Milly Smith, 25, of Hull, England, has coped with mental illness since she was in her teens. When she first realized she was having thoughts of suicide, she spoke with her doctor about receiving treatment. Unfortunately, her doctor was not concerned. He quickly dismissed her because he did not believe she looked suicidal. As a result, her depression would not be diagnosed for several more years, eventually causing her to attempt to take her own life several times.
Now, a survivor of attempted suicide, she is speaking out about the many different appearances of mental illness and how often it can be unrecognizable just by looking at someone, according to Today.
Smith says she felt hurt and betrayed when her plea for help was ignored by her physician.
"It took a ton of courage to go there and I was in a very vulnerable state," Smith told Today. "I was crushed and felt invalidated and alone." The doctor's thoughtless comment stayed with her throughout the following years as she fought mental illness. Now, having learned how to handle her depression, she is trying to break the stigma that mental illness has just one look.On Instagram, Smith shared a photograph of herself taken just seven hours before she attempted to take her own life via a drug overdose. The image shows her smiling, looking happy and healthy. In the candid caption, she discussed her struggles with depression and borderline personality disorder. The combination of the two causes irrational decisions sparked by sudden mood changes. Although she had felt fine at the time she'd taken the photo, she had no idea how quickly suicidal tendencies would begin to invade her thoughts.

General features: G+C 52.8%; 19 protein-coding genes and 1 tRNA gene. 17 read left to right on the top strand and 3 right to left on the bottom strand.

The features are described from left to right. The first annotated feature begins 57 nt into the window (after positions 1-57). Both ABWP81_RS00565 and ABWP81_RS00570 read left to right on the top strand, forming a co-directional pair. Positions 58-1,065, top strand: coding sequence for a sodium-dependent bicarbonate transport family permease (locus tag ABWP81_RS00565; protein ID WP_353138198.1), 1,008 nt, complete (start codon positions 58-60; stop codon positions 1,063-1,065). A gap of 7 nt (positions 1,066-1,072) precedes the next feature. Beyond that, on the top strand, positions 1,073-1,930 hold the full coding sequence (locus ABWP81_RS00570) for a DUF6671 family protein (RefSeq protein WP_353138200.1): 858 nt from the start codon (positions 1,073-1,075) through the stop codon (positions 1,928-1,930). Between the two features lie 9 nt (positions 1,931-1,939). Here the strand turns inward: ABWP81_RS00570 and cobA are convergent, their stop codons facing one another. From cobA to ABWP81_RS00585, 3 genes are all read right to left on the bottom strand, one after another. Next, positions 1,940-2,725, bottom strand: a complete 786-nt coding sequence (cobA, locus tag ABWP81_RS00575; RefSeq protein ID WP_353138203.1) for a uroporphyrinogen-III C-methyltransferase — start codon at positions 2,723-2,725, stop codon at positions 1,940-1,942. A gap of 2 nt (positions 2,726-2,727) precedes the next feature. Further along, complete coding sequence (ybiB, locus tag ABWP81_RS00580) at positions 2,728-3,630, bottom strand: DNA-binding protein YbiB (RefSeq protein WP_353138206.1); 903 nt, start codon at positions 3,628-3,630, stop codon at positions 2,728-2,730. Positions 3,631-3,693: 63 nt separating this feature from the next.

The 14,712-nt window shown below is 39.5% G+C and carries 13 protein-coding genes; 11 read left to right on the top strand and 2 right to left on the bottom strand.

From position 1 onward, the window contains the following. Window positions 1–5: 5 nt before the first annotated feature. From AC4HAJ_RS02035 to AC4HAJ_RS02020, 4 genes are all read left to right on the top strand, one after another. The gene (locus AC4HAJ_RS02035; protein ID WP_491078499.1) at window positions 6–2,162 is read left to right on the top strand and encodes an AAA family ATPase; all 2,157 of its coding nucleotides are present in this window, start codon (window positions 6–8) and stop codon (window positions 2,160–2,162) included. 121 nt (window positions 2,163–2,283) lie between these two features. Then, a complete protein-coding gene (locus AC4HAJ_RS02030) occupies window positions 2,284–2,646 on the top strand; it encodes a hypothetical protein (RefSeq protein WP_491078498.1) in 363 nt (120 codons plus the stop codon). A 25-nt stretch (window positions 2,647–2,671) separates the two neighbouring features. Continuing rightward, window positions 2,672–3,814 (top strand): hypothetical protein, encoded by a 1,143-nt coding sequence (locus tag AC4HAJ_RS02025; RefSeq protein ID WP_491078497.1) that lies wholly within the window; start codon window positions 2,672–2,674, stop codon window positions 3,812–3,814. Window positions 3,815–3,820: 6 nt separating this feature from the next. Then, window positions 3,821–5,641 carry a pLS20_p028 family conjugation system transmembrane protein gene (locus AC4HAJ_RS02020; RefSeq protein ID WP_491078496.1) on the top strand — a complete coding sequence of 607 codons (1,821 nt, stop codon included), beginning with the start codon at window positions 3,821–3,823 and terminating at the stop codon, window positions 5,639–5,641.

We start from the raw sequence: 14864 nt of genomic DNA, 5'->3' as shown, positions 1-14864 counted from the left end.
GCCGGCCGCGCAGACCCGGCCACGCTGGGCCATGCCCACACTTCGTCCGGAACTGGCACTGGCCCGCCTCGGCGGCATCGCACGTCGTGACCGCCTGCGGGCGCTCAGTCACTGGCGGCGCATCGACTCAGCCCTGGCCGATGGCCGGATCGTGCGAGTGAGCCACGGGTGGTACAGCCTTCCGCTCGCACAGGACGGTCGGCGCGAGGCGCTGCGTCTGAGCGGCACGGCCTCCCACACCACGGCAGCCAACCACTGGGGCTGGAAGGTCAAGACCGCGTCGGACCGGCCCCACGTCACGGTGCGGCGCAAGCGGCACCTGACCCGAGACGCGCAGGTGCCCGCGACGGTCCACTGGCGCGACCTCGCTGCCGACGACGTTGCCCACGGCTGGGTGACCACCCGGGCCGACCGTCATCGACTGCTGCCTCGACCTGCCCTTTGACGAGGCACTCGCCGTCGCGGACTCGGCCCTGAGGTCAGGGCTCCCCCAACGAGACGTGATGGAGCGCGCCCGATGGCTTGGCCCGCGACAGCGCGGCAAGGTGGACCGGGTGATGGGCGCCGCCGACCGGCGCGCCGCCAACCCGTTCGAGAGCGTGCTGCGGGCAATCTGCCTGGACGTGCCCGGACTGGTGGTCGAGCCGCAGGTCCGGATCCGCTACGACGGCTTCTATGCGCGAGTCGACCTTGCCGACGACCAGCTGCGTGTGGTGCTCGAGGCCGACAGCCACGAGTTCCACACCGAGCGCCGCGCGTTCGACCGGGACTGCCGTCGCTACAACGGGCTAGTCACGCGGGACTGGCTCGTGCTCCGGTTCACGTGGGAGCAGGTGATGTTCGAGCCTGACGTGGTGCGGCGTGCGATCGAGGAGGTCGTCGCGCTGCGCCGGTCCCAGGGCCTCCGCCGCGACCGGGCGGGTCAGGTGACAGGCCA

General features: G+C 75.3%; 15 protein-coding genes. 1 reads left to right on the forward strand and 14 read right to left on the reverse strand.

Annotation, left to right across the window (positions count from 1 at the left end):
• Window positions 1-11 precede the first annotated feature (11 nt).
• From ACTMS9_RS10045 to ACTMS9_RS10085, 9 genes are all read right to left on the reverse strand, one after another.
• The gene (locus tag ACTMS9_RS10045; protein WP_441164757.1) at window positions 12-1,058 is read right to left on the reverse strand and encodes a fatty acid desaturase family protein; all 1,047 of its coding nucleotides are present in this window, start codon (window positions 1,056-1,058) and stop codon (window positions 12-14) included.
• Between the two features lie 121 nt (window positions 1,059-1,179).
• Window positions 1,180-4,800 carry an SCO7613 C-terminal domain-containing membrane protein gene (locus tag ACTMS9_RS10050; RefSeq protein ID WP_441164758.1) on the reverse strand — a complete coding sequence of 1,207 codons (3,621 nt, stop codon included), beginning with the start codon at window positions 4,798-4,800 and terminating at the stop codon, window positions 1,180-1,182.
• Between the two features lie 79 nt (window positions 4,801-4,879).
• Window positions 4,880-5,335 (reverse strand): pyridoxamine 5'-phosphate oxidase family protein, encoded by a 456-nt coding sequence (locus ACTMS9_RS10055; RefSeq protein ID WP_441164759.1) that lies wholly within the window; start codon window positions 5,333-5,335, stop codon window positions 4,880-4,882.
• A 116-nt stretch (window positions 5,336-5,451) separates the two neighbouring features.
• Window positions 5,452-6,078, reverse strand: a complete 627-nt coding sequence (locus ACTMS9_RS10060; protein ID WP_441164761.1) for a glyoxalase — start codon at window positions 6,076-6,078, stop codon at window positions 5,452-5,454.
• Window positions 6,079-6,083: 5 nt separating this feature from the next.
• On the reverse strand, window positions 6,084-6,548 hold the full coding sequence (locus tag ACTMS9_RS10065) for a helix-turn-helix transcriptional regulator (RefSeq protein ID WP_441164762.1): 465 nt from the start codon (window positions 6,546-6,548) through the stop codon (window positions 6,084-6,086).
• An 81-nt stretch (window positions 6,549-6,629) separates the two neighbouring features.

"Suicidal isn't just crying, for those with a troubled life and long build ups to breaking point, it's also snap decisions made whilst your son sleeps in the same house and your loving partner kissed you goodnight hours before," she wrote.
Smith hopes that by sharing her story, others will begin to look at mental illness in a new light and start paying attention to the potential triggers that can set it off. While depression is often looked at as a taboo topic that should be kept quiet, she believes that it is only through further awareness that suicide can be prevented. Suicidal tendencies can be masked by a smiling face and an otherwise happy appearance.
"We need to learn how suicidal tendencies can present themselves beyond our ignorance to the topic. By listening and learning even the tiniest triggers/signs we can save lives," she said.